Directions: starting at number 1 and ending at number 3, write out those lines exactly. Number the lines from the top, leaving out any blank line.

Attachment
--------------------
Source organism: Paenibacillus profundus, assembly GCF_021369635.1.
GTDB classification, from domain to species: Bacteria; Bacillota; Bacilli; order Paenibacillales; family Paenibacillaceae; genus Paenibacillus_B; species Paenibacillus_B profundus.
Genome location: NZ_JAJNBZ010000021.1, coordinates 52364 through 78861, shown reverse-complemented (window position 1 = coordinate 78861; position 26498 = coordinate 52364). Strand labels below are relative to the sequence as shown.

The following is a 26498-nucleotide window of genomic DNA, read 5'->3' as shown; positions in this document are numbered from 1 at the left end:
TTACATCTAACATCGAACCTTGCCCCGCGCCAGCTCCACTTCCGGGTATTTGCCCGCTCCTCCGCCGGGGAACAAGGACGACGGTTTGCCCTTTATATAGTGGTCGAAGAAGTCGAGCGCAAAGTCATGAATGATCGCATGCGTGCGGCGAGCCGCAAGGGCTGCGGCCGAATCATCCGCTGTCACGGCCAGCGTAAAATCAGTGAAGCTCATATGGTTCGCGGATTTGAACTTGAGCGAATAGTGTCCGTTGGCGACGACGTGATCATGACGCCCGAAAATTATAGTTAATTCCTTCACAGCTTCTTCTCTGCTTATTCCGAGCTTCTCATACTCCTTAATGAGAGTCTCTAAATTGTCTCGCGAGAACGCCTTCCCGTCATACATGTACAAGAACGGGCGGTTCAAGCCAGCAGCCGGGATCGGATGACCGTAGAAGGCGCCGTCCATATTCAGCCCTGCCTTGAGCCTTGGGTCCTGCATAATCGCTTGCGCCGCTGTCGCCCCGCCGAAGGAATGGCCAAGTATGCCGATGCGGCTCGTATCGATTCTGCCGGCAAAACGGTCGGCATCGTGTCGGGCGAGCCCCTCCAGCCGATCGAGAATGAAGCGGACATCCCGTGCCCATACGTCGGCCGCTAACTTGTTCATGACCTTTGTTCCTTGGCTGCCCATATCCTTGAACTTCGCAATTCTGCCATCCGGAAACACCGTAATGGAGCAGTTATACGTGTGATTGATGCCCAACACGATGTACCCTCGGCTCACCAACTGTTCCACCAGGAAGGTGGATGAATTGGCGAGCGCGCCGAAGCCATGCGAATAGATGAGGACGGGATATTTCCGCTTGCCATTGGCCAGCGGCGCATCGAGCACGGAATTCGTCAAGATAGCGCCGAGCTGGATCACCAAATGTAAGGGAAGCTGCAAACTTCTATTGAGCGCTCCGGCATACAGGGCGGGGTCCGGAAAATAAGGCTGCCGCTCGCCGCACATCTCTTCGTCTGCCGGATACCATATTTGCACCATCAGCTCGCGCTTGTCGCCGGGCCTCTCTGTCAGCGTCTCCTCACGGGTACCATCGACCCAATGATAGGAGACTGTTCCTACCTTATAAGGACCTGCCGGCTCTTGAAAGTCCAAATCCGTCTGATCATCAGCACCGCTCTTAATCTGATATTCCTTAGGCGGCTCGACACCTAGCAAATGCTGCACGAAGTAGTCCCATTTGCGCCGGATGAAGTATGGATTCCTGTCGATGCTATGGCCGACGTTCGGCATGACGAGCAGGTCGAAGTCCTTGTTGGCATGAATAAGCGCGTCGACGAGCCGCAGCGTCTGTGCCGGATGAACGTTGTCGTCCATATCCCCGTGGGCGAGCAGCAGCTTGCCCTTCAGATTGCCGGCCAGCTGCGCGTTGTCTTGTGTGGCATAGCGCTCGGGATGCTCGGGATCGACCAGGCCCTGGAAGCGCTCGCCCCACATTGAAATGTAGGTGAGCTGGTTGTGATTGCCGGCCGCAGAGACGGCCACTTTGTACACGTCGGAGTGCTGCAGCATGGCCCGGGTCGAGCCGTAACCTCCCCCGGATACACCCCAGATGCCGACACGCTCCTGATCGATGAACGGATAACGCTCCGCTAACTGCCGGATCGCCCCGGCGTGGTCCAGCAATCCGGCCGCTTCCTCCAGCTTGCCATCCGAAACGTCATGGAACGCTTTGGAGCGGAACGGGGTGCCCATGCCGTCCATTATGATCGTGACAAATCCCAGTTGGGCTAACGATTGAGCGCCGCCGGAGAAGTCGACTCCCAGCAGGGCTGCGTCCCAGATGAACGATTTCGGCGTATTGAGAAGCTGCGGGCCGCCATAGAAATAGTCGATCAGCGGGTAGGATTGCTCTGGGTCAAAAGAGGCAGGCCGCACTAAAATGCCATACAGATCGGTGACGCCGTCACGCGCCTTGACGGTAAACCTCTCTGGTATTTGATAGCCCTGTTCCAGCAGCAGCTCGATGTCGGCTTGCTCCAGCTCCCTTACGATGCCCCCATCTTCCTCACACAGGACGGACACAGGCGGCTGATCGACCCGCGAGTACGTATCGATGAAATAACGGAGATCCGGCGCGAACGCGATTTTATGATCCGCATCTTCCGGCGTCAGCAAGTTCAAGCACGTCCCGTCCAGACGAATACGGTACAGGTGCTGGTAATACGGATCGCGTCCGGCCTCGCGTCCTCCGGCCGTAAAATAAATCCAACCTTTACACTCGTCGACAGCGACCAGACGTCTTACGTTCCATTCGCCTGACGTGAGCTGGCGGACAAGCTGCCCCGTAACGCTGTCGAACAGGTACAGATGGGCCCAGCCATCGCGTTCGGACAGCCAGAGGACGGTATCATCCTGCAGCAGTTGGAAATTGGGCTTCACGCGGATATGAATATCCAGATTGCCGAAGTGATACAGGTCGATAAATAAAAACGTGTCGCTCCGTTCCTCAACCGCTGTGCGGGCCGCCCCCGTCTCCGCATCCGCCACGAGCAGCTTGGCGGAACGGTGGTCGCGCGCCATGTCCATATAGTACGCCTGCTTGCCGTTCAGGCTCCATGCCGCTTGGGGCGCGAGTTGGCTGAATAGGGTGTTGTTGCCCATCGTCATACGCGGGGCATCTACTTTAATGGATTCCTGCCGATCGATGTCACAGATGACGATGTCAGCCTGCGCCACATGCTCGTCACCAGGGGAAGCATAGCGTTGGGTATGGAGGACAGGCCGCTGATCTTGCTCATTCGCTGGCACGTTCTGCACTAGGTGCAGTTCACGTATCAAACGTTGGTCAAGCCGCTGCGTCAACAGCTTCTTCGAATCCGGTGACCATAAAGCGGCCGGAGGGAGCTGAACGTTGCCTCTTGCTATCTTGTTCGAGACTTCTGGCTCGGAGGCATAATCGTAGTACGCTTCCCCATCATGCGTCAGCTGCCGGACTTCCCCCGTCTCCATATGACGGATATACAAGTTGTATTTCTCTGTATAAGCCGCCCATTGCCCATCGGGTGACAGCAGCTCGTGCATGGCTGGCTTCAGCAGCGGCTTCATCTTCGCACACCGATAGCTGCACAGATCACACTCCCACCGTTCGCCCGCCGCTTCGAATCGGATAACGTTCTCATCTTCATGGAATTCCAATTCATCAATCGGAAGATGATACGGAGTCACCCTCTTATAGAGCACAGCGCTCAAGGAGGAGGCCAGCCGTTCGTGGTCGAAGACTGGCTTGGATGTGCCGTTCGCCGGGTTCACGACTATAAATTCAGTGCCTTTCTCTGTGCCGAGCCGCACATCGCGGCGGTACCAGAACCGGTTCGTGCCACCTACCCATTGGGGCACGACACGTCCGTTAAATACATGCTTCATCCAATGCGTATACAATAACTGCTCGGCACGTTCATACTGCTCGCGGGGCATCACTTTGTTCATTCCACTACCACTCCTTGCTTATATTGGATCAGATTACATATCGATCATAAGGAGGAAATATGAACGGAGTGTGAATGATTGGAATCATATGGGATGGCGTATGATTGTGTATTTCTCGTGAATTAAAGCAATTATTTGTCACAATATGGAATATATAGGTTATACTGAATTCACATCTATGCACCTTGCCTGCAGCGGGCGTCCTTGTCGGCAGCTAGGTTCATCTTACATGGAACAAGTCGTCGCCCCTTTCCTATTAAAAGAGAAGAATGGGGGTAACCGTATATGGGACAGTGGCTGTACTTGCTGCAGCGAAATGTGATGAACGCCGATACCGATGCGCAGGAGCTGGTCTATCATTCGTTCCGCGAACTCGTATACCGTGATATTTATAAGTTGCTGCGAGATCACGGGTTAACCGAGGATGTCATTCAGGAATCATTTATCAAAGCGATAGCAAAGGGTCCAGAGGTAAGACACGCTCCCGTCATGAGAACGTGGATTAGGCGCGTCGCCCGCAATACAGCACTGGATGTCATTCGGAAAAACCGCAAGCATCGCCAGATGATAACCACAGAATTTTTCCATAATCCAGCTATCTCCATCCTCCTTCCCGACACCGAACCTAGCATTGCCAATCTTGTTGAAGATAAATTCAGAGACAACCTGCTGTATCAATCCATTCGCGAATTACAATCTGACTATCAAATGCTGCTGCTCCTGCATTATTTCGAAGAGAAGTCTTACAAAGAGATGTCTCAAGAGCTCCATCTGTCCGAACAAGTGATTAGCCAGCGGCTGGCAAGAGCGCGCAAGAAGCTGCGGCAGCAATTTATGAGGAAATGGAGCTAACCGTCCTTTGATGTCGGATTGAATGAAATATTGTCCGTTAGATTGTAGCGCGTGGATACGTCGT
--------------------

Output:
Source organism: Paenibacillus profundus, assembly GCF_021369635.1.
GTDB classification, from domain to species: Bacteria; Bacillota; Bacilli; order Paenibacillales; family Paenibacillaceae; genus Paenibacillus_B; species Paenibacillus_B profundus.
Genome location: NZ_JAJNBZ010000021.1, coordinates 52364 through 78861, shown reverse-complemented (window position 1 = coordinate 78861; position 26498 = coordinate 52364). Strand labels below are relative to the sequence as shown.